As with anything, good intentions often yield unintended consequences. After years of sweeping the issue of “sticky stuff” on baseballs under the rug, MLB tried to quickly implement a ramp-up to the expulsion of the aforementioned sticky stuff from the game entirely.
Aside from a predictable outcry and backlash among pitchers, we’ve seen other undesirable consequences begin to manifest on the field. By now, we’ve all seen the display put on by Max Scherzer during his outing against the Philadelphia Phillies Tuesday night.
Scherzer ended up being checked not once, not twice, but three times by the umpiring crew over the course of his night. Although he looked a bit annoyed after the first check, his impatience began to increase two-fold during each encounter thereafter. The third check, requested by Phillies’ manager Joe Girardi, nearly compelled the disgruntled Scherzer to strip off his clothes right there in front of the pitcher’s mound.
This new banned substance rule, it turns out, can be exploited for some sort of competitive advantage. If you, as the opposing manager, think that the day’s starting pitcher across the field is performing too well, simply complain; something along the lines of, “Hey, I want you to check him for something. He’s... touching himself too much?”
The game is thereby delayed and the pitcher’s rhythm disrupted.
That particular moment in time didn’t have much impact on Scherzer for the inning, as he went about business customarily. At some point, though, you have to wonder why Scherzer simply didn’t ask the Phillies’ dugout if he’s too good for them? A preoccupation with foreign substances might suggest a team is out of their depths against a particular starter.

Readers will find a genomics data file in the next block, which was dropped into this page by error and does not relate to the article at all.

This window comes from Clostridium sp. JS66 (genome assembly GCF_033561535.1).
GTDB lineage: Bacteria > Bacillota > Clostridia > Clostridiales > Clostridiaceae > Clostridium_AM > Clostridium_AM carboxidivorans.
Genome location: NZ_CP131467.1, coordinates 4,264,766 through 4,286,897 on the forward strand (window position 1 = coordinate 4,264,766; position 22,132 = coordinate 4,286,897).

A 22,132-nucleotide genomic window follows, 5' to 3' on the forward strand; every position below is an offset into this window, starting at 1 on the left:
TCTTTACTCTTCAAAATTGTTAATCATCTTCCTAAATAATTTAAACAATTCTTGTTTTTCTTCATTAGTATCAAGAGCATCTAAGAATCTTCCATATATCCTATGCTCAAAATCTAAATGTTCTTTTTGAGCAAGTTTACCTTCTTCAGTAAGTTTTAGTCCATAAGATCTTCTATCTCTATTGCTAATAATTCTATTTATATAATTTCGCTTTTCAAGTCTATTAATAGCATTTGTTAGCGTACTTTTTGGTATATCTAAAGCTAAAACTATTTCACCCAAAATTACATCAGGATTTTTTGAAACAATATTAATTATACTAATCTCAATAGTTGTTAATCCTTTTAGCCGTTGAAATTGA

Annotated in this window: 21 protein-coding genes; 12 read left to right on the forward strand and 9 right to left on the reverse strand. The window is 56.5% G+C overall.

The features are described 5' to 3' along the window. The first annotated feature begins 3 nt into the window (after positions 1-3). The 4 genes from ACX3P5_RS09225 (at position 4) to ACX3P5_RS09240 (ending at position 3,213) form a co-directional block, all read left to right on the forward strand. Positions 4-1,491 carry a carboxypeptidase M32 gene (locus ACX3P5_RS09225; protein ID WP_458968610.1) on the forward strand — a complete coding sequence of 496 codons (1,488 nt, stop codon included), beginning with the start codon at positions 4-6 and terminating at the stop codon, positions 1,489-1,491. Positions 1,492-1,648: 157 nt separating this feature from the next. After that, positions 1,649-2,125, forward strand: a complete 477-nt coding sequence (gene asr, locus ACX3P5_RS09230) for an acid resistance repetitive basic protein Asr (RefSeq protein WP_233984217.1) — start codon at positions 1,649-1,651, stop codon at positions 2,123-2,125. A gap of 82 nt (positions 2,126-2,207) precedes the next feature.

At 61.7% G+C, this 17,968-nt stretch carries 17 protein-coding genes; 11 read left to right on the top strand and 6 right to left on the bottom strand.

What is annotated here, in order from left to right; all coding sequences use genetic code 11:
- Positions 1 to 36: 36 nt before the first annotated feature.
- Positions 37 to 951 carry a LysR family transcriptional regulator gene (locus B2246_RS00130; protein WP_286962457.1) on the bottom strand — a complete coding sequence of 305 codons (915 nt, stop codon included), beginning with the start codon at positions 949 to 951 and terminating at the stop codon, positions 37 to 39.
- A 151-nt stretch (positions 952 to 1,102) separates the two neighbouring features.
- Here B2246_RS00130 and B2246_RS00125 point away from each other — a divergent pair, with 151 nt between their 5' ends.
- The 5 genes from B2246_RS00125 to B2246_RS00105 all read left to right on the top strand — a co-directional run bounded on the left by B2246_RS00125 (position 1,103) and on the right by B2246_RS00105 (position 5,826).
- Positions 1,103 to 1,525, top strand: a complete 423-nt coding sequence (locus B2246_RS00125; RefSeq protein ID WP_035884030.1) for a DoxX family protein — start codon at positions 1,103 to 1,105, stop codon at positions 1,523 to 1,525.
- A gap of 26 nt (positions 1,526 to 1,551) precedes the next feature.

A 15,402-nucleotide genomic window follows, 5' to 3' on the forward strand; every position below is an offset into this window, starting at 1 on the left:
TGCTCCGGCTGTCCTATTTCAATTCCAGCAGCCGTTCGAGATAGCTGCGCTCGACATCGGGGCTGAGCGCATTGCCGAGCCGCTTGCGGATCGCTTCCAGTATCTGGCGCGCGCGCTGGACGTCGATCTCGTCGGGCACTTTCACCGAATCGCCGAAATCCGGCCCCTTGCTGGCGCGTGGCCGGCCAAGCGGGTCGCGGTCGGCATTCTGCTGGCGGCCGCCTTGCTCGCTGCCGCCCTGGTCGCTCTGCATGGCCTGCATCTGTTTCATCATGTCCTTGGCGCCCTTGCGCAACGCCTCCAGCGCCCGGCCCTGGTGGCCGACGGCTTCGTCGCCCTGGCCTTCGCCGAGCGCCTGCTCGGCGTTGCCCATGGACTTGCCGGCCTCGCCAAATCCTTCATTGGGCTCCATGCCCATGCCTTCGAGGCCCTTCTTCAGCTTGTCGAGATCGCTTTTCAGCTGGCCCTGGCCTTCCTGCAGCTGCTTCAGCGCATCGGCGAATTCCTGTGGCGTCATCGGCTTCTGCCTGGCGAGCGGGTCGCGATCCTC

Just as we saw prior to the 2020 season when the league haphazardly stitched together a slate of games, the commissioner’s office spent too much time on other tasks before quickly cobbling together a solution to a large and lingering problem.
Scherzer suggested the league bungled the whole ordeal when he, at the conclusion of his presser, said, “These are Manfred rules. Go ask him. I’ve said enough.”
It’s no secret that the pitching community has taken issue with the league’s response to this dilemma plaguing the sport. Pitchers, hitters, and fans would all like an equitable solution to the problem, even if that meant taking the time to properly sort out all the available options and implement a cohesive and cogent plan next season.
That’s not at all what we got. It seems so recent that a bigger stir was being made about how pitchers are doctoring baseballs and what could be done about it. When this big of a stain presents itself in all other occupations and companies, it takes some time before issuing a formal response. MLB, on the other hand, went all gung-ho on tearing down the establishment before understanding all the ramifications.
In the middle of all this, of course, are the umpires; the enforcers looking down the barrel of a dereliction of duty if they fail to adjudicate on Manfred’s sticky whims. I can’t fault the umpires for checking Scherzer as they did, particularly if a request was made. They even went so far as to rub Scherzer’s sweat-laden head.
We’ve reached this ether, then, where nobody is satisfied. Both pitchers and hitters aren’t exactly keen on a lack of grip, so long as that grip doesn’t yield inhuman advantages. Umpires are the on-the-field bad guys, set to thwart a pitcher’s momentum at the drop of a hat; or, in this case, a complaint from the dugout.
In life, it’s often hard to pick out one singular entity on which you can lay blame, but the man running the show of Major League Baseball has somehow found a way, again and again, to thrust himself into a controversial spotlight. Yes, baseball’s tacky problem needs addressed; nary a fan would disagree. But to awkwardly and incompetently duct tape the problem feels like an artificial amends, as though contrived to simply appease a malcontent group of fans. The trouble is, as is so frequently the case, it didn’t work.